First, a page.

Bullough

Vern Bullough (1928-2006) was a sexologist who focused his work on the study of alternative sexual behaviors. Bullough began publishing his work in 1964 and continued to do so through 2002. He took a societal approach, as he examined the effects of society on women and women’s sexuality. This approach was expanded upon in many different areas of his research to show how society can act in a constraining manner, but also how this constraint can be challenged. Bullough differed from Kinsey in that he did not perform interviews and did not focus on individual behaviors or motivation, but rather focused on women as a whole. This brought a new perspective to sexology, which helped to expand the area of women’s sexuality.

One issue that Bullough studied involved looking at how women were challenging the ways that society viewed them (Bullough, 1996). He discussed this in terms of the feminist feelings which came across American women. This feminist wave focused on negating the idea that women have a specific role within society and that they all have a lack of sexuality. Men and women alike challenged these ideas during the 20th century (Bullough, 1996).

One of the main factors that brought about these challenges was the increase in educated middle-class women (Bullough, 1973). Having been educated, these women desired to have careers instead of solely playing the role of housewife and mother. However, because society held the view that the only role of women was to be a responsible and caring mother and wife, these women had to work towards expanding this role to also include a career. This was met with a high level of resistance because, at this time, society believed that motherhood was a calling that demanded high amounts of time, thus not allowing time for participation in another occupation (Bullough, 1973).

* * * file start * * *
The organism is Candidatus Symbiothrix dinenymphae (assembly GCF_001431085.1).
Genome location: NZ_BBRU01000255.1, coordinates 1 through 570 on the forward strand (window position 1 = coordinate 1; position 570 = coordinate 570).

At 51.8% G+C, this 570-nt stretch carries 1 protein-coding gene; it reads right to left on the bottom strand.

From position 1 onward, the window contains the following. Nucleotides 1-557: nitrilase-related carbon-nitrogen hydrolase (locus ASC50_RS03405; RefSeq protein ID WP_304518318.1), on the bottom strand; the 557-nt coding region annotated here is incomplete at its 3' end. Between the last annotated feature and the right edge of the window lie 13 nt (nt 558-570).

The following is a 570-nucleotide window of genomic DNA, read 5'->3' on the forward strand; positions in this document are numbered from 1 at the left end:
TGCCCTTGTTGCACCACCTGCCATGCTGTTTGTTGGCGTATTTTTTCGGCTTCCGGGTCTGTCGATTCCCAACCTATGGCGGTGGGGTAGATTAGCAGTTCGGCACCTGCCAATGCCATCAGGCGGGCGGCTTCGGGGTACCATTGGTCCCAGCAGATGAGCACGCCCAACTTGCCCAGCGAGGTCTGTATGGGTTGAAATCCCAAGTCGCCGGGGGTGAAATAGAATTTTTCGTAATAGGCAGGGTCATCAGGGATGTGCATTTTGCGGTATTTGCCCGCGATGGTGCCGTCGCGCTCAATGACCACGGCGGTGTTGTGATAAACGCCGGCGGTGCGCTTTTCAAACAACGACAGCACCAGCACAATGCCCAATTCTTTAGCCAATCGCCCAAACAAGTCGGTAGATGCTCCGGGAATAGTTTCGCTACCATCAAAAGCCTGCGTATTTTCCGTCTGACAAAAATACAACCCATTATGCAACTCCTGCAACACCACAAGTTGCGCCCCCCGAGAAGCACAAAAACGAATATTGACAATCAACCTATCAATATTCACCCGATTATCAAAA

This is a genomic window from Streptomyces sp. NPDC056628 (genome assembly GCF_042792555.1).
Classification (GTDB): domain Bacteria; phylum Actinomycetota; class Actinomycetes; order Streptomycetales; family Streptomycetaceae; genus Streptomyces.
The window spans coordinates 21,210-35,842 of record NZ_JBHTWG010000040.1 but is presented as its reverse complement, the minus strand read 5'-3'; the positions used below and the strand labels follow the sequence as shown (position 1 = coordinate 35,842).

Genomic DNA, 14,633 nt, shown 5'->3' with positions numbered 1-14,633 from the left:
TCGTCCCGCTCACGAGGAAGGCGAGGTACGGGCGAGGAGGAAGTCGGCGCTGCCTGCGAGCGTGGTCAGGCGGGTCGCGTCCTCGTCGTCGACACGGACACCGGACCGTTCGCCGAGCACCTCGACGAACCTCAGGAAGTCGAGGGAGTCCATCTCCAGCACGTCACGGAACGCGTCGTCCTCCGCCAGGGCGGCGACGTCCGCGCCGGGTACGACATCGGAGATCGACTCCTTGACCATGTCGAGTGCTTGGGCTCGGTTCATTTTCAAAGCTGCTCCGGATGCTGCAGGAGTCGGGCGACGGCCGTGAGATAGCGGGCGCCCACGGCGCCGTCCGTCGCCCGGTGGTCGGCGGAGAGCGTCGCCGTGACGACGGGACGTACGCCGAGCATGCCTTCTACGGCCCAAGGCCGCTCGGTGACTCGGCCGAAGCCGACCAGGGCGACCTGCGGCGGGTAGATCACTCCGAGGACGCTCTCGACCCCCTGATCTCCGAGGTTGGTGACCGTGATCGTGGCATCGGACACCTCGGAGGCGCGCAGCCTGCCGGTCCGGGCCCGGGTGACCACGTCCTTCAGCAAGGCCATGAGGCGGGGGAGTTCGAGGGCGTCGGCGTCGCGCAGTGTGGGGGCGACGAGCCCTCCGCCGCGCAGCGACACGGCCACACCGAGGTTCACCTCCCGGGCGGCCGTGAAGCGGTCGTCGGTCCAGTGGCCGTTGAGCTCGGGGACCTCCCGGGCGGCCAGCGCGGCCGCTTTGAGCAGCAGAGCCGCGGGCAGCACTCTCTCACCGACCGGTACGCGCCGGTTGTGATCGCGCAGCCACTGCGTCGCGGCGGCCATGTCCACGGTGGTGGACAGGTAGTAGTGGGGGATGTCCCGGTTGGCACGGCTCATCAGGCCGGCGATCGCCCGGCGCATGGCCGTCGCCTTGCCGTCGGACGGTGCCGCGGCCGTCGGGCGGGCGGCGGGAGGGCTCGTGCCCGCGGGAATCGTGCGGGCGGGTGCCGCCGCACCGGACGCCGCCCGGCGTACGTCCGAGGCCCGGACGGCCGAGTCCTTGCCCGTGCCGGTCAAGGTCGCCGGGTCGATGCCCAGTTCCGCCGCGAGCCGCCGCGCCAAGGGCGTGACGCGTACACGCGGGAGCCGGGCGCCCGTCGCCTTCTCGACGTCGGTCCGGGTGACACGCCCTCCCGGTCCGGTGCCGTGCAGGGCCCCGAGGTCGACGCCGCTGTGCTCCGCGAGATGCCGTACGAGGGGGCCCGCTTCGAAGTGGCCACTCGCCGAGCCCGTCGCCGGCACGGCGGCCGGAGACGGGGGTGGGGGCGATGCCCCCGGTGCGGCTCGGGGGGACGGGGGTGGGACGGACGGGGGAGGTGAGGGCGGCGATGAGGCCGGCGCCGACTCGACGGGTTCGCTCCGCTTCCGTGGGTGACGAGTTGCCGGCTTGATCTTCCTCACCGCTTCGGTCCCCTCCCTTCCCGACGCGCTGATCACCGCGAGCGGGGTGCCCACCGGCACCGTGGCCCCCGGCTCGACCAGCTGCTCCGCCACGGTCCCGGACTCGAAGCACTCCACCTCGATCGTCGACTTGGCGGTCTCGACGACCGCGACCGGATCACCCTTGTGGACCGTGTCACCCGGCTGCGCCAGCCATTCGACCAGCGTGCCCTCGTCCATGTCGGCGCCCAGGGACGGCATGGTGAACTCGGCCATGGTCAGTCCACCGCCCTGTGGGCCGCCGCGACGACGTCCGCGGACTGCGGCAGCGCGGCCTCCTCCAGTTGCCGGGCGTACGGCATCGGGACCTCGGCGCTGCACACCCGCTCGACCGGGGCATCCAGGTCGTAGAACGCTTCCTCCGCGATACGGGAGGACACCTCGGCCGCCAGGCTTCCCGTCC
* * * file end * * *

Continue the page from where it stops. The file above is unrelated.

Bullough also discussed the issue of society’s denial of women’s sexuality which was present at this time. Society held a patriarchal view in which they believed that men had control over sex. Control over sex also allowed men to control women’s sexuality. Along with this, society believed that the increased stresses and pressures which people were facing made sex for any reason other than procreation an activity that required too much energy and could result in a nervous breakdown (Bullough, 1985). This belief stemmed in part from the idea that women should be devoting all of their time and energy to their family and household duties. The development of technology helped to counter this belief as women were able to rely less heavily on their own physical energy, and turn instead to the use of machines and technology (Bullough, 1980). In being able to use technology and machines for completing household chores, women were able to conserve their energy and be able to use this energy to engage in sexual activities.

Bullough’s research within the field of women’s sexuality, along with the feminist movement, helped to progress the idea that women are sexual beings who are able to fulfill many different roles within society. This was helpful in empowering women and providing them with a sense that they were capable of determining their role in society. It also provided women with a sense that they were responsible for their own sexuality and sexual expression. Deciding upon their roles in society and their sexuality serves to allow women more personal freedom and a higher degree of life satisfaction.

By Larisa Kerrigan

References:

Bullough, V.L. (1973). The Subordinate Sex. Chicago, IL: University of Illinois Press.

Bullough, V.L. (1980). Technology and female sexuality and physiology: Some                                  implications.The Journal of Sex Research, 16 (1), 59-71.

Bullough, V.L. (1985). Problems of research on a delicate topic: A personal view. The                        Journal of Sex Research, 21 (4), 375-386

Bullough, V.L. (1996). Presidential plenary: Our feminist foremothers. Journal of Sex                      Research, 33 (2), 91-98.

 

Pictures retrieved from:

 http://www.vernbullough.com/bullough/vlb.png

 

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